Here are two stories from readers who attend a Unitarian Universalist church and how it differs from more traditional churches in the U.S. The first reader, John, describes how being exposed at an early age to a very different faith in a very different culture opened up his mind—and then closed it off to religion:
Fascinating collection of personal essays. Here is mine.
I grew up in Northern Virginia and was raised Episcopalian going to a long established Episcopal parish in Fairfax and being confirmed there. In 1962 my father joined the U.S. Information Agency. That September we moved to Ankara, Turkey. I was a few months short of 12.
The move exposed me to the Turkish version of Islam. It was also the beginning of what I like to think of as an appreciation for what William James termed “the variety of religious experiences.” My father was a great believer in getting out and exploring the country, for which I will always bless him. We travelled all over the Turkish Mediterranean coast, to Istanbul and to Greece. This exposed me to Greek and Roman polytheism and to the Greek Orthodox traditions of the Byzantine Empire and modern Greece. At around the same time I was beginning to explore Western classical and American history, including the impact of the Enlightenment on Revolutionary America.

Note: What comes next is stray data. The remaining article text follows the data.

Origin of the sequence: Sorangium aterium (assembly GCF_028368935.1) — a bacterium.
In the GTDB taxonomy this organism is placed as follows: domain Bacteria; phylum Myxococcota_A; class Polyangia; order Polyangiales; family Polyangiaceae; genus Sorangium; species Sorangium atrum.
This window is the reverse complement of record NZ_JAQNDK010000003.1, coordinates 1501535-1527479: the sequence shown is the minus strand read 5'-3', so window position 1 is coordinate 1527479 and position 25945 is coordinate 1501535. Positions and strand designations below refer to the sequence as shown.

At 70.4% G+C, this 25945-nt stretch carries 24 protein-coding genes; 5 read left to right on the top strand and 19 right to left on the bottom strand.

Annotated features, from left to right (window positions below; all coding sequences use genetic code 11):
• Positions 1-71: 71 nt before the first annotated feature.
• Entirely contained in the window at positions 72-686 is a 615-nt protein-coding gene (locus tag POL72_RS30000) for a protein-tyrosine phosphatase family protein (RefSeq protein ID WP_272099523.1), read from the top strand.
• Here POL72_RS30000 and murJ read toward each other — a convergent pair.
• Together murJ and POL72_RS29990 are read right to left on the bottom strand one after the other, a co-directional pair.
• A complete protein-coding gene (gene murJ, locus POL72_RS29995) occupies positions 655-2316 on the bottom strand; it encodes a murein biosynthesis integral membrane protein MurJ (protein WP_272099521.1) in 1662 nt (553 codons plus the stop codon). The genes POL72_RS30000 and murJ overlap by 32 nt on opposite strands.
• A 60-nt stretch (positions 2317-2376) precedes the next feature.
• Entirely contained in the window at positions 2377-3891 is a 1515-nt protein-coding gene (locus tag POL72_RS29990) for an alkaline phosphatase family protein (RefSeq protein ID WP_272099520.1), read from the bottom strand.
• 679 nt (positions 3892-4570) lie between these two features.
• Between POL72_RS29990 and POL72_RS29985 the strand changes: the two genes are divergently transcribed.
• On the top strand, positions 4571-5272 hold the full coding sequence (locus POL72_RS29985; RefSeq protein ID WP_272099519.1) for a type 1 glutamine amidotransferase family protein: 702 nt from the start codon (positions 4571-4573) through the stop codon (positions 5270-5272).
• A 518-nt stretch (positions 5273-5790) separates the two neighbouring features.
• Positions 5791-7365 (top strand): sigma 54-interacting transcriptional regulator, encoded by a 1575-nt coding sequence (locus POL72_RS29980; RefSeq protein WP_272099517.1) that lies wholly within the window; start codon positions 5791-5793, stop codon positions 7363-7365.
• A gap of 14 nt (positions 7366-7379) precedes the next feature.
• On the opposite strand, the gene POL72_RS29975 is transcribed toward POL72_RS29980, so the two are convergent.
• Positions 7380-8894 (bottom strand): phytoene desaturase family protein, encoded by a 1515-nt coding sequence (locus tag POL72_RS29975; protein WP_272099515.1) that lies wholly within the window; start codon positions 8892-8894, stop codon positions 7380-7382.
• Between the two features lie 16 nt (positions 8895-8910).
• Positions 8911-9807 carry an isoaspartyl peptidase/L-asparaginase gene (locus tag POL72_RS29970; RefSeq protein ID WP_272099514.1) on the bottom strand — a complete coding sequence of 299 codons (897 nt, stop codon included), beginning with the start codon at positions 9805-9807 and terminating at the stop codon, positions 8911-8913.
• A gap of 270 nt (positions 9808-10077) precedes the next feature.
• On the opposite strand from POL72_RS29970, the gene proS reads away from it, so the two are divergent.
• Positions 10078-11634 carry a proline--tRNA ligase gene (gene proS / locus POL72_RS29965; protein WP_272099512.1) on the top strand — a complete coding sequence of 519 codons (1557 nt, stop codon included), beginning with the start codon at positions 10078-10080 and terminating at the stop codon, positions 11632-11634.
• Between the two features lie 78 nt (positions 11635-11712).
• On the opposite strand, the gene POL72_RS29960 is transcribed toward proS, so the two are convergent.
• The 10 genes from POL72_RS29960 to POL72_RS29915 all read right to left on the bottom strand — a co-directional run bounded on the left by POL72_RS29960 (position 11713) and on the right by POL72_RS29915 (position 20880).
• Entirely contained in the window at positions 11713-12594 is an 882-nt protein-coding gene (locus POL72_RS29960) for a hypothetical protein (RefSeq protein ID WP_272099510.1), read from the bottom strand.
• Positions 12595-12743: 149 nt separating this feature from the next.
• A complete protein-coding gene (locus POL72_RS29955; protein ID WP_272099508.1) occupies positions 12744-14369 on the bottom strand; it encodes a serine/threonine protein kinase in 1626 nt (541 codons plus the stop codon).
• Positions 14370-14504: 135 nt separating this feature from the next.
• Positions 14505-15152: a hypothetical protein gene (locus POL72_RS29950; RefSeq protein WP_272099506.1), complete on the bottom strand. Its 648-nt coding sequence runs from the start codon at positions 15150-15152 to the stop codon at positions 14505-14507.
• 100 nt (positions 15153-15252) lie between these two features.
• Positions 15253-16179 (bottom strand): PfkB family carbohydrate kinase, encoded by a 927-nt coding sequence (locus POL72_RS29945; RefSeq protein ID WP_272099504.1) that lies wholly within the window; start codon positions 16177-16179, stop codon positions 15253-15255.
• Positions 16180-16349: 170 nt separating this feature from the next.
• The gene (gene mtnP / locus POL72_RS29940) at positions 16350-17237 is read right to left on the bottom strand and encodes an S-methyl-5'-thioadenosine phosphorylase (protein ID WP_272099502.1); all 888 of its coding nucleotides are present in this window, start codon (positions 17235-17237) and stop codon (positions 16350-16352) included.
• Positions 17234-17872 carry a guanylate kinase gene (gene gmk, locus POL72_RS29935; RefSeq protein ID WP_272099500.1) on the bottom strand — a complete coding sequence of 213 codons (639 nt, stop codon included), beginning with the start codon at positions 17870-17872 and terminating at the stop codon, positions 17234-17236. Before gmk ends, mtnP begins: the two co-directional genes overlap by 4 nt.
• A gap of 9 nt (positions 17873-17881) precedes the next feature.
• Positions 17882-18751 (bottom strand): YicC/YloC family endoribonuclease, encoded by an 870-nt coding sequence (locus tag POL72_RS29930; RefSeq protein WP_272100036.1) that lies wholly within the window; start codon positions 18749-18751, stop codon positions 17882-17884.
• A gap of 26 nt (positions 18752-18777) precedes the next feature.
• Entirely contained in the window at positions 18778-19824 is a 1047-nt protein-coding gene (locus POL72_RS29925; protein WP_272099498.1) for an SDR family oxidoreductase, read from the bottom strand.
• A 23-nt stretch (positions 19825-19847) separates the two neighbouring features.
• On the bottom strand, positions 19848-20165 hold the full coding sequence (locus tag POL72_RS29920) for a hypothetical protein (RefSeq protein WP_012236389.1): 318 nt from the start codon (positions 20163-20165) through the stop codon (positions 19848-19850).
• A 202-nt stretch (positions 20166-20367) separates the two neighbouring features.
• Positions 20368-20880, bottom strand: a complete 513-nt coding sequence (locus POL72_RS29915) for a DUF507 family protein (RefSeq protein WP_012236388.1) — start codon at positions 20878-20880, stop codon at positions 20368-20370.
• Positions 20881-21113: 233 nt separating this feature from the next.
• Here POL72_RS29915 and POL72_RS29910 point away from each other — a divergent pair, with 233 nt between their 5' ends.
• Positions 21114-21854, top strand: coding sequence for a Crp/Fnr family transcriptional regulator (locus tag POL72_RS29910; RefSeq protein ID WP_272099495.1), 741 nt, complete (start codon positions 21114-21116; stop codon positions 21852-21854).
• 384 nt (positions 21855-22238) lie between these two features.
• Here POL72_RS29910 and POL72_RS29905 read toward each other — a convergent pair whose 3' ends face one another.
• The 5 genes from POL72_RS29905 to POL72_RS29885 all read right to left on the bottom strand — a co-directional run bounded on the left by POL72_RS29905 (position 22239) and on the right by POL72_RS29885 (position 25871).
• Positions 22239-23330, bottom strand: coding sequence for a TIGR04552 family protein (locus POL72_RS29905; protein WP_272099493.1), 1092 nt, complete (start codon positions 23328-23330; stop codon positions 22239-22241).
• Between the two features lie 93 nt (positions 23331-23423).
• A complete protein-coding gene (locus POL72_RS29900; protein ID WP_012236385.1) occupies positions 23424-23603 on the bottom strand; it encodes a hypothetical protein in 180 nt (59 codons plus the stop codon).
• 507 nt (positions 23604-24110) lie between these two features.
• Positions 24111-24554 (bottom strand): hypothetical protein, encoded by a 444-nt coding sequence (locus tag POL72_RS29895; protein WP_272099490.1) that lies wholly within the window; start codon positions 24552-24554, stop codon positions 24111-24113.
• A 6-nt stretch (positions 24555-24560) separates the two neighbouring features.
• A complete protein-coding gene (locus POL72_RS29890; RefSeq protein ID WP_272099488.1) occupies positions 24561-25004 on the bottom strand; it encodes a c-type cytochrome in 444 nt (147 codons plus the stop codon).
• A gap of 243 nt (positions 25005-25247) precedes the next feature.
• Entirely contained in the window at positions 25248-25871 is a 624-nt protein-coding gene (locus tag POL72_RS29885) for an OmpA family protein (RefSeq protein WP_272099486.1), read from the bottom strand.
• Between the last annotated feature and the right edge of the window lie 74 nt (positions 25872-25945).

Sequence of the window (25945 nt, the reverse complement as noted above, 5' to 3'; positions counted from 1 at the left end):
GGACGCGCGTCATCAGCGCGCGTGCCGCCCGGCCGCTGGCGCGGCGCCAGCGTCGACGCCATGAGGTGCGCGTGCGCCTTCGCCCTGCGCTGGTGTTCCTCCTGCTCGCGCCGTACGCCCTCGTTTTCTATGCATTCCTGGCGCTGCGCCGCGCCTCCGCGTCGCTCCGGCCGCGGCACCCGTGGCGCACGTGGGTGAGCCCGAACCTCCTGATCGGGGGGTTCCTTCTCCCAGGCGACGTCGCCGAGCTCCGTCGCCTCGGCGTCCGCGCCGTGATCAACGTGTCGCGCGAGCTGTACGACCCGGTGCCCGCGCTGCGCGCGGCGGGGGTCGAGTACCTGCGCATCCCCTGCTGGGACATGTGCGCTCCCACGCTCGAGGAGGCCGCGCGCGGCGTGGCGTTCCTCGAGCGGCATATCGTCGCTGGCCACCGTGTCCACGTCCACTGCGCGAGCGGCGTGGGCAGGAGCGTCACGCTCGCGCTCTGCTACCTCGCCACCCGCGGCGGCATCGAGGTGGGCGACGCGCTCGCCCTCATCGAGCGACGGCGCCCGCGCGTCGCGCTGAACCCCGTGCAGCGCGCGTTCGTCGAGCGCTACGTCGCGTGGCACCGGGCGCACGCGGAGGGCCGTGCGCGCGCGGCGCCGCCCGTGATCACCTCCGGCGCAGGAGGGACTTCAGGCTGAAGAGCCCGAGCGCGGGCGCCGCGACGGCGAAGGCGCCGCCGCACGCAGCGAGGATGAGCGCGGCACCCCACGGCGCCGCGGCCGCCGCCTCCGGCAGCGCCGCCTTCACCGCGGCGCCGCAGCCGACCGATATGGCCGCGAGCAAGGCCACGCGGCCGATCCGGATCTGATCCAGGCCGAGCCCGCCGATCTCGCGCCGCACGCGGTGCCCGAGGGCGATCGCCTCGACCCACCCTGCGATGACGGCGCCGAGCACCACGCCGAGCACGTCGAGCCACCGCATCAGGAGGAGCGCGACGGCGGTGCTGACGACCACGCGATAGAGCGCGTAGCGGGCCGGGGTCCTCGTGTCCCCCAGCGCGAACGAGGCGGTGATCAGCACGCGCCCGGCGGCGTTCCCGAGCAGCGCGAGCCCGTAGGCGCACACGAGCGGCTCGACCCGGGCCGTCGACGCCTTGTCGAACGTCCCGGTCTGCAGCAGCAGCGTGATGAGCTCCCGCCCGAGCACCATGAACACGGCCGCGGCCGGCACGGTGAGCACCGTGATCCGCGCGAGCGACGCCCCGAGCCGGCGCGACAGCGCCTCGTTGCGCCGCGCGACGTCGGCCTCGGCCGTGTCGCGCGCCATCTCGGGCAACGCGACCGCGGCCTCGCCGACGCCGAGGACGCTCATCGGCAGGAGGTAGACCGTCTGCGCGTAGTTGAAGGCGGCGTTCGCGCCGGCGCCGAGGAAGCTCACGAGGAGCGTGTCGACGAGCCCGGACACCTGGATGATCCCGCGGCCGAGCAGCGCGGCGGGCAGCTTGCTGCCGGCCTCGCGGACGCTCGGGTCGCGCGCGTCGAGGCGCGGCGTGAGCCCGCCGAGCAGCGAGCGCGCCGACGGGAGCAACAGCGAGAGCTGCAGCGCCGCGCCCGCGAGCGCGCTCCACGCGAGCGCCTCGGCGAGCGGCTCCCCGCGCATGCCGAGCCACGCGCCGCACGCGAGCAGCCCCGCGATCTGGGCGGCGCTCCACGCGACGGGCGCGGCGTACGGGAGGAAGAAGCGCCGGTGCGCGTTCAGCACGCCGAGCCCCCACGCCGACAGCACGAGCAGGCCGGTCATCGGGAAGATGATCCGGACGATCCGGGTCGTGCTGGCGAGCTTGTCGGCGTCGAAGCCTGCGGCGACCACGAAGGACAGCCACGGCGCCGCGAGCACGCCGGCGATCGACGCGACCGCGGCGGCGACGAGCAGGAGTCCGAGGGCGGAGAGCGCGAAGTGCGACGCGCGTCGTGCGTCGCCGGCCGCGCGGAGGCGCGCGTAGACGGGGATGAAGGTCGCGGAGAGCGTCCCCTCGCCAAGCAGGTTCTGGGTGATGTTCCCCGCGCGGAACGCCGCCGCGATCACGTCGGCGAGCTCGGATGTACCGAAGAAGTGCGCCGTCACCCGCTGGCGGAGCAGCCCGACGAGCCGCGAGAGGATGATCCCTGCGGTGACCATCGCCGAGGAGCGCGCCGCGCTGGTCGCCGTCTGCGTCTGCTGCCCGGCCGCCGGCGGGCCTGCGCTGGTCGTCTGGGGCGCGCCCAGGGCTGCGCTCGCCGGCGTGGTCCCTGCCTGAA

After my parents separation in 1965, my mother, sister, and I returned to Kalamazoo, Michigan, where I was quite offended by the lack of understanding she received from the Episcopal minister there. I don’t recall the impetus, although I think I can infer it, but in 1966 she left the Episcopal congregation for the Kalamazoo Unitarian congregation. It is possible that my mother’s Quaker heritage on her father’s side could have played a role. We continued as Unitarians when we moved to Tucson, Arizona, in 1967, when I was 16. In my 20s I gradually drifted away from organized religion.
I have recently begun connecting with the River Road Unitarian Universalist Congregation in Bethesda, Maryland, where I now live. I consider this an intellectual, not a spiritual, connection—one prompted more by my respect for the ethics and intellect of the two ministers leading RRUUC and a personal quest for community after my wife entered long-term care for Alzheimer’s.